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Cold War (1950-1974)
Discuss the aircraft modeling subjects during the Cold War period.
Hosted by Tim Hatton
Lockheed T-33 – 1/32 by Special Hobby
Baden-Württemberg, Germany
Joined: December 26, 2009
KitMaker: 813 posts
AeroScale: 98 posts
Posted: Tuesday, February 17, 2015 - 04:15 PM UTC

Some pictures of a model which I mostly used for trying something new…. The metallic surface was done in a new way….

The kit is coming from the Czech. Company Super Hobby and is a typical short run kit. The plastic parts are mostly lower detailed and the fitting is not as good as you expect today. The kit also includes resin and pe parts, as well as decals for different versions, some in metal optic, others in 3-colour camo.

Here I have used metall wax which I ordered several time ago from USA. This was applied with a lint-free cloth and polished afterwards. A layer of glossy clear coat secured the surface before the next steps. Then the red was painted, the decals added and a 2nd layer of clear coat applied, before finishing the painting with a washing of black oil colors.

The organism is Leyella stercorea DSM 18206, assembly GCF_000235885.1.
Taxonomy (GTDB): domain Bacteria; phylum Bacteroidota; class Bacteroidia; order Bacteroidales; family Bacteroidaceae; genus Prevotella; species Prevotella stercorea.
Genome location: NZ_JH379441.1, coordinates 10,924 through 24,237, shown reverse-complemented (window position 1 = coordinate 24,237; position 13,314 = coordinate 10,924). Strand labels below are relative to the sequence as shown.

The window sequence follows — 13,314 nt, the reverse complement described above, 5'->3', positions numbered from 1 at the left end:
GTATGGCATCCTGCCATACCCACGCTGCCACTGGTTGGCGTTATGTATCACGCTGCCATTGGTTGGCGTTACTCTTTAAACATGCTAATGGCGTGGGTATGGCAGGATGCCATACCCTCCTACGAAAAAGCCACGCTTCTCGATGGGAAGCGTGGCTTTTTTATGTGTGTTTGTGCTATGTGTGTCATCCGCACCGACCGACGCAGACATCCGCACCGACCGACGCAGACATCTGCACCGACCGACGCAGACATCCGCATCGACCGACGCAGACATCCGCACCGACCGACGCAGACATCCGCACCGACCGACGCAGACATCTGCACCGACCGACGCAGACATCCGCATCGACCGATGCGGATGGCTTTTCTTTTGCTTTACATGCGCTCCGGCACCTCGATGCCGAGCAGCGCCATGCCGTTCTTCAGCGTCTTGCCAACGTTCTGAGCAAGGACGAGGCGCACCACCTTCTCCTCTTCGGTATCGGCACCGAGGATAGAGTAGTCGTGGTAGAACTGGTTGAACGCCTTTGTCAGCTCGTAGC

Also it made some troubles during the built and paint – also it was a “testing” kit… I think it is “ok” finally….

Staff MemberAssociate Editor
New York, United States
Joined: December 04, 2010
KitMaker: 10,110 posts
AeroScale: 7,347 posts
Posted: Tuesday, February 17, 2015 - 07:39 PM UTC
Just an excellent effort of what had to be rather difficult build. Your painting, and especially your decaling are simply spectacular. The nose area really came out quite well.

From what you've said, your NMF is a metallic wax based powder that you buffed to an appropriate shine. It's the wax in these products that has always concerned me. Like car wax, one of their attributes is the smoothness and non-sticking of foreign substances so it stays cleaner and shinier. Your overcoat of a clear gloss should over come this. The fact that you were able to mask for the other colors shows that your process does indeed work.

Just out of curiosity, how would you go about various Aluminum shades for panels with your process? I could see doing the shading on the primer coat as a viable method.